Best Foods For Your Mental Health

Your mental health is important at every stage in your life, and the foods that you eat can affect how you feel every day. So, we have a few nutritional foods that can help you stay physically and psychologically healthy.


  • Coffee has been known to help decrease depressive thoughts and helps protect individuals from Parkinson’s disease.
  • If you want to cut out the caffeine, try caffeine-free teas. Tea is full of antioxidants to help protect against cancers; some teas also contain amino acids that can induce relaxation without drowsiness.
  • Try to drink at least 8 glasses of water or sugarless tea to prevent dehydration. Studies suggest that even mild dehydration can cause fatigue, difficulty concentrating, and headaches.


  • Don’t skip breakfast! Try to add mind and body fueling nutrition. Add bananas to your oatmeal or top your pancakes with them. Bananas are rich with vitamins and minerals and are high in folic acid. Folic acid is known to lower the risk of depression and it is especially important for red blood cell production.

  • Citrus fruits like oranges and grapefruits are also great to add to your breakfast and they have the same effects as bananas. Citrus fruits are also packed with vitamin c, which is known to help boost immunity.
  • Add kale and spinach to your morning routine, either in your scrambled eggs or in your smoothie. Leafy greens like kale, raw spinach, and arugula are very low in calories and are full of folic acid. They are high in fiber and vitamin k, which reduces inflammation.
  • Eggs are brain food! Eggs are packed with protein, vitamin B12, and lutein, which is an antioxidant that may help reduce eye disorders.

Lunch and Dinner

  • You want to avoid high-fat dairy and fried foods, instead try to focus on eating more fruits, vegetables, and whole grains. People who eat fruits, vegetables, and whole grains, along with omega 3’s are up to 30 percent less likely to develop depression, compared to those who consume large amounts of red meats and dairy products.
  • Add legumes, beans, and lentils to your meal. This is another excellent source of folic acids, which decreases the effects of depression and are another great protein and fiber source. Beans also have potassium and iron that can help the body carry oxygen to the brain and boost nerve function.
  • Asparagus and broccoli can help improve memory. Asparagus is full of magnesium, which helps dilate blood vessels and broccoli has vitamin k.
  • Try to eat more fish and flaxseed. Omega 3 is an essential fatty acid that is known to lower blood pressure and help repair cells.


To jumpstart your brain-boosting diet, we have breakfast, lunch, and dinner recipes below:

Egg Sandwich


  • 1 egg
  • 1 teaspoon olive oil
  • 1 whole wheat English muffin
  • 1 slice reduced-fat Swiss cheese
  • 1 slice tomato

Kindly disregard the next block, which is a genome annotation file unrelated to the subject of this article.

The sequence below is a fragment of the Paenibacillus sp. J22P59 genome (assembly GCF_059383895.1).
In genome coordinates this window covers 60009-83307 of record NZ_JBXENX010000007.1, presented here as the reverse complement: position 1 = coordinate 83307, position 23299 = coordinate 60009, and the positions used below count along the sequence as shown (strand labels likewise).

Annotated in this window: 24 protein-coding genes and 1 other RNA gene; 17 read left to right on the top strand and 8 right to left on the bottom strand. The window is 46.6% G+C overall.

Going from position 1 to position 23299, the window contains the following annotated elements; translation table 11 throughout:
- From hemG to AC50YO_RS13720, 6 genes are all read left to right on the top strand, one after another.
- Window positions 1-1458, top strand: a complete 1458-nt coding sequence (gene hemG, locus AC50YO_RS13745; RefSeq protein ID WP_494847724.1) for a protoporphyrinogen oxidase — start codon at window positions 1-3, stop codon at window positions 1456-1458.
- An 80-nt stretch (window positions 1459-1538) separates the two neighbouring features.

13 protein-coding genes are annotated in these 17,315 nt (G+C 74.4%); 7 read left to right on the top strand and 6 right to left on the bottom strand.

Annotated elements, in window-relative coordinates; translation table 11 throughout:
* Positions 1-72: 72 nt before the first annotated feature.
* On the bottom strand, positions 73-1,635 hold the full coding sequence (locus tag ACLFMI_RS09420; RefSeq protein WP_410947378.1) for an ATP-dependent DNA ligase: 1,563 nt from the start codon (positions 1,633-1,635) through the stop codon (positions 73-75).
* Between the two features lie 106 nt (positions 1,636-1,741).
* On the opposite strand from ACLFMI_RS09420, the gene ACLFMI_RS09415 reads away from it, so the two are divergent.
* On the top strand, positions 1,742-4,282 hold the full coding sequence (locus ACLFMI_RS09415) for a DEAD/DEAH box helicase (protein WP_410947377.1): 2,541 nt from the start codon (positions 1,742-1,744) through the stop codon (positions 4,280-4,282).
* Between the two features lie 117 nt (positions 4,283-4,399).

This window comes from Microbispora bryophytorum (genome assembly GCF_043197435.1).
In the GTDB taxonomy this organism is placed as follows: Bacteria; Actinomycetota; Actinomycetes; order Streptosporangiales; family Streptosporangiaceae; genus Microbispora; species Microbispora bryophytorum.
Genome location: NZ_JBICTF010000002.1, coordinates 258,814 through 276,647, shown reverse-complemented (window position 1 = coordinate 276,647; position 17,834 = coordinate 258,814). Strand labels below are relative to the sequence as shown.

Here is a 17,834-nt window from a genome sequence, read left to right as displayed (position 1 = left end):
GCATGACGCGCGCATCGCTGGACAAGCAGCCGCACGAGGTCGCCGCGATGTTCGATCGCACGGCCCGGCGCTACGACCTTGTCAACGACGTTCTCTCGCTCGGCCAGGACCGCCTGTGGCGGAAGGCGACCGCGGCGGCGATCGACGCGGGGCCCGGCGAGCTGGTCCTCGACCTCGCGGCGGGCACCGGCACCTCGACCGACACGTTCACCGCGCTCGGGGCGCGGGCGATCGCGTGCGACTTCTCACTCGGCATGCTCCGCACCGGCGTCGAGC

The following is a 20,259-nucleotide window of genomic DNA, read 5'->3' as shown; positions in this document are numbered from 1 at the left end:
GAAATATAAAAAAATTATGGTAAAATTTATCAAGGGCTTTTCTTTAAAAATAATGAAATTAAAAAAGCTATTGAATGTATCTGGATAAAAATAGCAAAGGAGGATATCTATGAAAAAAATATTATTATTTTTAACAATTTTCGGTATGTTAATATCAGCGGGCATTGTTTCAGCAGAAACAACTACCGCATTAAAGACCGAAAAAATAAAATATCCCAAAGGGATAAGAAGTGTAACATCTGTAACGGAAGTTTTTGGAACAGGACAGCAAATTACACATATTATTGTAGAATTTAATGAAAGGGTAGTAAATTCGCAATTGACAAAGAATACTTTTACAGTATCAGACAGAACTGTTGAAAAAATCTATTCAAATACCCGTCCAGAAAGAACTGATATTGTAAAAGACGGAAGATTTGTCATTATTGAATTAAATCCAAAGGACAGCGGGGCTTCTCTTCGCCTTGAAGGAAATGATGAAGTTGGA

• 3 baby spinach leaves


  1. Fry 1 egg in olive oil.
  2. Fill English muffin with cheese, tomato, spinach, and the egg.


Better Brain Salad


Ginger honey dressing:

  • 1/2 inch fresh ginger, peeled
  • 3 tablespoons apple cider vinegar
  • 1 tablespoon honey
  • 1/2 cup avocado oil
  • 1 1/2 teaspoons Dijon mustard
  • 1/4 teaspoon kosher salt
  • 2 tablespoons water

For the salad:

  • 4 cups fresh spinach
  • 1 avocado, diced
  • 1/2 cup blueberries
  • 1/4 cup pomegranate seeds
  • 1/4 cup walnuts, toasted and coarsely chopped
  • 1 cup cooked beets, diced
  • 2 (4-ounce) salmon fillets, cooked


  1. Place ginger, apple cider vinegar, honey, avocado oil, Dijon mustard, salt, and water in a high-powered blender. Blend until smooth.
  2. Place spinach, avocado, blueberries, pomegranate seeds, walnuts, and beets in a large bowl. Toss with honey ginger dressing.
  3. Transfer mixed salad onto plates and top with cooked salmon.

See original recipe, here.


Hearty Sprouted Lentil and Kale Stew


  • 3 tablespoons extra-virgin olive oil
  • 1 small yellow onion, diced
  • 2 medium carrots, diced
  • 2 ribs celery, diced
  • 2 cloves garlic, minced
  • 1 teaspoon ground cumin
  • 1/2 teaspoon ground coriander
  • 1/4 teaspoon red pepper flakes
  • Fine sea salt and freshly ground pepper
  • 4 cups vegetable stock
  • 15-ounce can diced tomatoes with their juices
  • 10-ounce package sprouted green lentils
  • 1 bunch Tuscan (Lacinato) kale, tough stems removed, cut into bite-sized pieces
  • Crusty bread, for serving


  1. In a large pot, heat the olive oil over medium-high heat. Add the onion, carrots, and celery and saute, stirring occasionally, until the vegetables are soft and the onion is translucent about 3 minutes. Stir the garlic and saute, stirring occasionally, until fragrant, about 1 minute. Add the cumin, coriander, and red pepper flakes, if using, and saute, stirring constantly, until fragrant, about 2 minutes. Season to taste with salt and pepper.
  2. Add the vegetable stock, the tomatoes and their juices, and the lentils, and bring to a boil, stirring occasionally. Reduce the heat to low and simmer until thickened for about 25 minutes. Stir in the kale and simmer over low heat until wilted, about 2 minutes. Taste, and season with salt and pepper.
  3. Serve in bowls with bread.

See original recipe, here.

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